“In his 1974 position paper for the Lausanne congress on evangelization, Schaeffer tells the story of the deep period of doubt and perplexity in his life in 1951 and 1952. Troubled by the lack of spiritual reality in the Christian groups he worked with, Schaeffer began asking what was missing and why. He thought his way all the way back to his original agnosticism and put all his beliefs and commitments back on the table for renegotiation. He paced back and forth for months or took long walks when the weather permitted. He notified his wife, Edith, that if he didn’t find what he needed in Christianity, he would reject it and then do something else with his life. His conclusion: I came to realize that indeed I had been right in becoming a Christian. But then I went on further and wrestled deeper and asked,
“But then where is the spiritual reality, Lord, among most of that which calls itself orthodoxy?” And gradually I found something. I found something that I had not been taught, a simple thing but profound. I discovered the meaning of the work of Christ, the meaning of the blood of Christ, moment by moment in our lives after we are Christians—the moment-by-moment work of the whole Trinity in our lives because as Christians we are indwelt by the Holy Spirit. That is true spirituality.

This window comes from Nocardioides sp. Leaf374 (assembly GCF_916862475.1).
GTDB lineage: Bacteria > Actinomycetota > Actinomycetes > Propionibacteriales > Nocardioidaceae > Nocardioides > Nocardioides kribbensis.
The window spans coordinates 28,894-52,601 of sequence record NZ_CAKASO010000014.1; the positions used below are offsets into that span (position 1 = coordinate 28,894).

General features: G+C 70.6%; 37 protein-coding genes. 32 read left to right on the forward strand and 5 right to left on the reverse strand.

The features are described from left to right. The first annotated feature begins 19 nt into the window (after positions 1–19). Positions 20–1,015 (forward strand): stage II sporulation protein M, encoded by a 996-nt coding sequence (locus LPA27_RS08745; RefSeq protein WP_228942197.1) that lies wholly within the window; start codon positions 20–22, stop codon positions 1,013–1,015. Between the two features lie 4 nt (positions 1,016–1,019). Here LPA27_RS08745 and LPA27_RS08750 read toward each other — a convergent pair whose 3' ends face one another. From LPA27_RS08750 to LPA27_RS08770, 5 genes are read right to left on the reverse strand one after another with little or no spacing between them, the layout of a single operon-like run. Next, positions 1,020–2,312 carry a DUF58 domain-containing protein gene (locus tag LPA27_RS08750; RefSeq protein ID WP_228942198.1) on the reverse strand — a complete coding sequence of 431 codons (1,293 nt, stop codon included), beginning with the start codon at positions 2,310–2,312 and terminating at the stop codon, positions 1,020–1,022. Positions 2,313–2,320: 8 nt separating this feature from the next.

“First of all, we are looking at a true baby. He is not an idea or a religious experience. He is a newborn infant who makes noises and cries when he gets hungry. What we are looking at is real, simple, definite, complete. We are looking at a true baby. There is no reason to think that the baby shows any special manifestations. An artist such as Rembrandt can paint him with light emanating from his body, and if we understand the light as symbolic, it is safe enough. But if we think of it as more than that, it is harmful. There is no halo about the baby’s head. Certainly there is no halo around Mary’s head. What we see is a young Jewish mother, probably seventeen or eighteen years old. She may be pretty or she may not be. We see her husband, and we see a little baby who does not show any marks that would distinguish him from any other infant. And yet this little baby we see lying here is the second person of the Trinity. He himself has been God forever. This baby is God who has taken on flesh.” -Francis Schaeffer
“Man is indeed lost, but that does not mean that he is nothing. We must resist humanism, but to make man a zero is not the right way to resist it… [The] Christian position is that man is made in the image of God and even though he is a sinner, he can do things that are tremendous – he can influence history for this life and the life to come, for himself and for others… From the biblical viewpoint, man is lost, but great.” -Francis Schaeffer